Objectives: This study evaluates the feasibility of obtaining preexisting dental radiographs by mail, the validity of assessing alveolar bone loss from posterior radiographs compared to full mouth, and the validity of alveolar bone loss assessed from radiographs taken at different times.
Methods: This investigation uses data obtained for a study evaluating associations between oral conditions, blood biomarkers, and coronary heart disease within two large cohorts: the Nurses' Health Study and the Health Professionals Follow-up Study. If consenting participants had dental radiographs, we requested these radiographs from their dentists. Some dentists returned multiple sets of radiographs, which enabled us to conduct this study. A calibrated periodontist read all radiographs with good intraexaminer reliability (r=0.91). We compared posterior radiographs to full mouth (n=121 sets), as well as radiographs taken at different times (mean difference of 5 years) (n=102 pairs).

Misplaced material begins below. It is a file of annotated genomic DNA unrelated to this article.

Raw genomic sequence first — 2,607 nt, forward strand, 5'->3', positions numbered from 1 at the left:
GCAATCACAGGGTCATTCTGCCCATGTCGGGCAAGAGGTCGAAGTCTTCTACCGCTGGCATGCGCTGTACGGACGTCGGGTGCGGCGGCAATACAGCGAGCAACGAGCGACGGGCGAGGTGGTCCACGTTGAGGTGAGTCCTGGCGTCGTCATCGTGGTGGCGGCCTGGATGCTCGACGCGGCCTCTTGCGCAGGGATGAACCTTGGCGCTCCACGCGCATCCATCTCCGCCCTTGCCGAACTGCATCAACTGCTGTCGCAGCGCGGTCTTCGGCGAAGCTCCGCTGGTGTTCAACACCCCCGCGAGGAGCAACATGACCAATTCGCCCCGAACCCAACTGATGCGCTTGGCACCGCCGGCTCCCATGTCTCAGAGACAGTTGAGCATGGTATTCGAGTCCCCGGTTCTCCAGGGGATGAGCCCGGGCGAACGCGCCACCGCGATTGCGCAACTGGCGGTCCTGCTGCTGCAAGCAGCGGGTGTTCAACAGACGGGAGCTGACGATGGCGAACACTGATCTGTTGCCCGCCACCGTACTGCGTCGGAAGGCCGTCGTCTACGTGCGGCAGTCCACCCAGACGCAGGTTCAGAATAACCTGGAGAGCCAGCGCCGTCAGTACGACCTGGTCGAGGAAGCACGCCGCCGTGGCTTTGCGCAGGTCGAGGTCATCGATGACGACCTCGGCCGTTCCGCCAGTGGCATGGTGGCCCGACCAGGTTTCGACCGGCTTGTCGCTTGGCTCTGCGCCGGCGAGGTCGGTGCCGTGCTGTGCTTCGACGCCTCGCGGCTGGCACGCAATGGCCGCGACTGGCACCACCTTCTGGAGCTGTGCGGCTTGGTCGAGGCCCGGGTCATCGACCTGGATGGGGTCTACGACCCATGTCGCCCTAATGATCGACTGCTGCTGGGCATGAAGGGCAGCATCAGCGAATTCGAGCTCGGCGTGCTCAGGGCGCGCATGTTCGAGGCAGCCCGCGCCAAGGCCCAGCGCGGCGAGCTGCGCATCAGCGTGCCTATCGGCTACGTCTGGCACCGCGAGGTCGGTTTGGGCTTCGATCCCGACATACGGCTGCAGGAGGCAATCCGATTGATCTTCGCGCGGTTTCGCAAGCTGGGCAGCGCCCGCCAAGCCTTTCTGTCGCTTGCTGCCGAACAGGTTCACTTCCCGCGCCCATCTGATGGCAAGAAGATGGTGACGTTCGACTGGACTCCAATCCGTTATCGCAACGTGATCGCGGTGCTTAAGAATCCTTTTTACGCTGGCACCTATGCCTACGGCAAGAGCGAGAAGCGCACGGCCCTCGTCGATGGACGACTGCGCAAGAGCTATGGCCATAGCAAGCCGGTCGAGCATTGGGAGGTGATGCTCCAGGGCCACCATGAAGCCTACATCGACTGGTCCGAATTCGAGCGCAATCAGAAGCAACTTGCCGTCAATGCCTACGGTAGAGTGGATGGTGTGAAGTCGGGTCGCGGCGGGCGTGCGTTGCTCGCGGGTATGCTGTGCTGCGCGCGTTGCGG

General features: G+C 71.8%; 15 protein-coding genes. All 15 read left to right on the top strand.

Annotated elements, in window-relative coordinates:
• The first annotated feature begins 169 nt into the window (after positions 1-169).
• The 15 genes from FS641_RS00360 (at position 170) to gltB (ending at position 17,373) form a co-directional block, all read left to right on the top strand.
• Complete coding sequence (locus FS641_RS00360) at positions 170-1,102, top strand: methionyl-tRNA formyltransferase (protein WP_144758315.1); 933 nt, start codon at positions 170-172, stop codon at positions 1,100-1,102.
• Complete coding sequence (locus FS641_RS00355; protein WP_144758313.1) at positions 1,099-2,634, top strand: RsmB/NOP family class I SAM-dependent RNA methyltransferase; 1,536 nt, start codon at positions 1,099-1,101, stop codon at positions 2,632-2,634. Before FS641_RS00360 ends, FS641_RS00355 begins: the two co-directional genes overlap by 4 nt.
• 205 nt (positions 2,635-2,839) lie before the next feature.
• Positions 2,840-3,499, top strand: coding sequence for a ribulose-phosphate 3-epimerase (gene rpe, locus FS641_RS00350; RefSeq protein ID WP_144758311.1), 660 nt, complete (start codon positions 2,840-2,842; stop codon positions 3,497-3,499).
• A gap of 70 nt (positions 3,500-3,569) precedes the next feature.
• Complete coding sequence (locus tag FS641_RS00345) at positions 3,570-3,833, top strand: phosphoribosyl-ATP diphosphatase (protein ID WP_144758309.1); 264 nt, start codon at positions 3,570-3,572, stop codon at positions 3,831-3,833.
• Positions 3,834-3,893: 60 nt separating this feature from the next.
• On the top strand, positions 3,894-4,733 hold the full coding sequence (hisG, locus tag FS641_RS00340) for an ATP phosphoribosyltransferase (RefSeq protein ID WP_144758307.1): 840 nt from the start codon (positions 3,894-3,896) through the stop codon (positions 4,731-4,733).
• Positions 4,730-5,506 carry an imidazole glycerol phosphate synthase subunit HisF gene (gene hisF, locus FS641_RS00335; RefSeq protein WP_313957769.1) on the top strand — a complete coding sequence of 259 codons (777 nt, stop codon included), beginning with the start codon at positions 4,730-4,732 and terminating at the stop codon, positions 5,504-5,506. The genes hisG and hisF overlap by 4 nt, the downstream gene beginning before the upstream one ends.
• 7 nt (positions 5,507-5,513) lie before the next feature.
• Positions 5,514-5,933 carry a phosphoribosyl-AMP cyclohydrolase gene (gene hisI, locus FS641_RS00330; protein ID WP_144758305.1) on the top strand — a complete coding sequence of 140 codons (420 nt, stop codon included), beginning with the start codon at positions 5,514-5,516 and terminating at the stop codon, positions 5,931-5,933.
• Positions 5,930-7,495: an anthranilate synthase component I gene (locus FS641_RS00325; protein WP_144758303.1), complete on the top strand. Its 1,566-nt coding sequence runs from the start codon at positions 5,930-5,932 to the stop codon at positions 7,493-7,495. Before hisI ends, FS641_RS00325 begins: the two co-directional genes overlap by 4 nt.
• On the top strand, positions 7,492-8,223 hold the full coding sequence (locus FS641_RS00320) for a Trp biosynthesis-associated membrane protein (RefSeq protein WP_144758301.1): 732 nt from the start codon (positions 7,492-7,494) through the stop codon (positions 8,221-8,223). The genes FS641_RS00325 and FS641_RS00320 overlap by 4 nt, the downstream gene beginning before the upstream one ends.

Results: Of the 812 participants, 81 percent consented and 66 percent provided radiographs. Posterior radiographs underestimated periodontitis (> or =1 site with > or =5 mm alveolar bone loss) prevalence by 6 percent (53.7% vs 57.0%) compared to full mouth, with sensitivity of 0.94 (95% confidence interval [CI]=0.86, 0.98) and specificity of 1. Spearman correlation coefficients comparing mean alveolar bone loss were 0.70 for anterior versus posterior teeth (mean difference=0.48), 0.92 for posterior teeth versus full mouth (mean difference=0.25), and 0.78 for pairs of radiographs taken at different times (mean difference=0.01). The kappa statistic was 0.70 comparing radiographs taken within 5 years and 0.29 when the period extended beyond 5 years.
Conclusion: Preexisting radiographs are feasible for use in epidemiologic studies and provide valid assessments of periodontal disease.